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Children's Plan

Volume 469: debated on Monday 17 December 2007

Supporting parents is central to the children’s plan. Building on the recent expansion of parent support advisers in school, we announced funding for two expert parent advisers for each local authority and made the commitment to introduce personal progress records for parents on their child’s development from birth right through primary education. The plan includes new work to support fathers, to help families through breakdown and to encourage parental involvement, including expanding family learning. For families with the greatest needs, there is also £90 million capital for short breaks for disabled children, which we have just heard about, and provision for more outreach work from Sure Start children’s centres.

That is a very welcome answer. Some support for some parents is available from a wide variety of private, voluntary and independent organisations, as well as the statutory sector. In Staffordshire, the county council and I are trying to join all those together to make an offer of a universal service, available to all parents. Does the children’s plan encourage that? Is there any help that the Department can give us as we try to achieve that aim?

I thank my hon. Friend for the incredible work that he does to support the needs of families and make sure that they are included in Government policy, both nationally and in his own area. It is precisely that approach that we want to encourage. It is important that services for parents are universal, so that there is no stigma attached to a parent who says at one time or another that they want some support. We all need support at some time as parents. Through a universal offer, everybody will get the help that they need, but through a universal offer more help will be able to be given to parents who may be struggling and whose children need it more. I would be happy to talk to my hon. Friend about Staffordshire’s proposals.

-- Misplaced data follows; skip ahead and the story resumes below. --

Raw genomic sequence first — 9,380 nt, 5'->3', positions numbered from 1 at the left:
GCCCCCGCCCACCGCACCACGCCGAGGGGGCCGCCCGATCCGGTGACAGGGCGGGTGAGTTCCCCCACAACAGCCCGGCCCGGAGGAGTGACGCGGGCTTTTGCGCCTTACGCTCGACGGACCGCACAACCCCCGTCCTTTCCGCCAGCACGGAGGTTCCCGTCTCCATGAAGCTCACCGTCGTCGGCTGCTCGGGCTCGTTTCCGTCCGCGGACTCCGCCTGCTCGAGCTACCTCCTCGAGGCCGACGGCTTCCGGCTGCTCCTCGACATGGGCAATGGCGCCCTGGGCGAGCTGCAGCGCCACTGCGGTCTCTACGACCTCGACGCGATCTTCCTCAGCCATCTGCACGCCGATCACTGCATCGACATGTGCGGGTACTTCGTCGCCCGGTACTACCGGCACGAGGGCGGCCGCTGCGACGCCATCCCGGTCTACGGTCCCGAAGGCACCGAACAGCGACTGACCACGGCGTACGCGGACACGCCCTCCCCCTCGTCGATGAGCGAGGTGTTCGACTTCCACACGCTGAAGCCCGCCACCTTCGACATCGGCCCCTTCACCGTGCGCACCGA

Is my right hon. Friend aware that some of the most astonishing support for parents in Luton comes through the family workers attached to our children’s centre, who offer one-stop support to families, often in crisis situations, and encourage family learning and increasing literacy? Will she consider extending the use of family workers across all schools, as I saw, for example, last week at Hart Hill nursery children’s centre—

I am very aware of the work done by family workers, not only in Luton but in children’s centres in various parts of the country. It is an important type of provision because it enables relationships to be built up with parents, as my hon. Friend rightly says. That means that parents are more likely to come in and ask for support when they need it, and that benefits the children as well as the parents. I am happy to support the work that Luton is doing in that regard.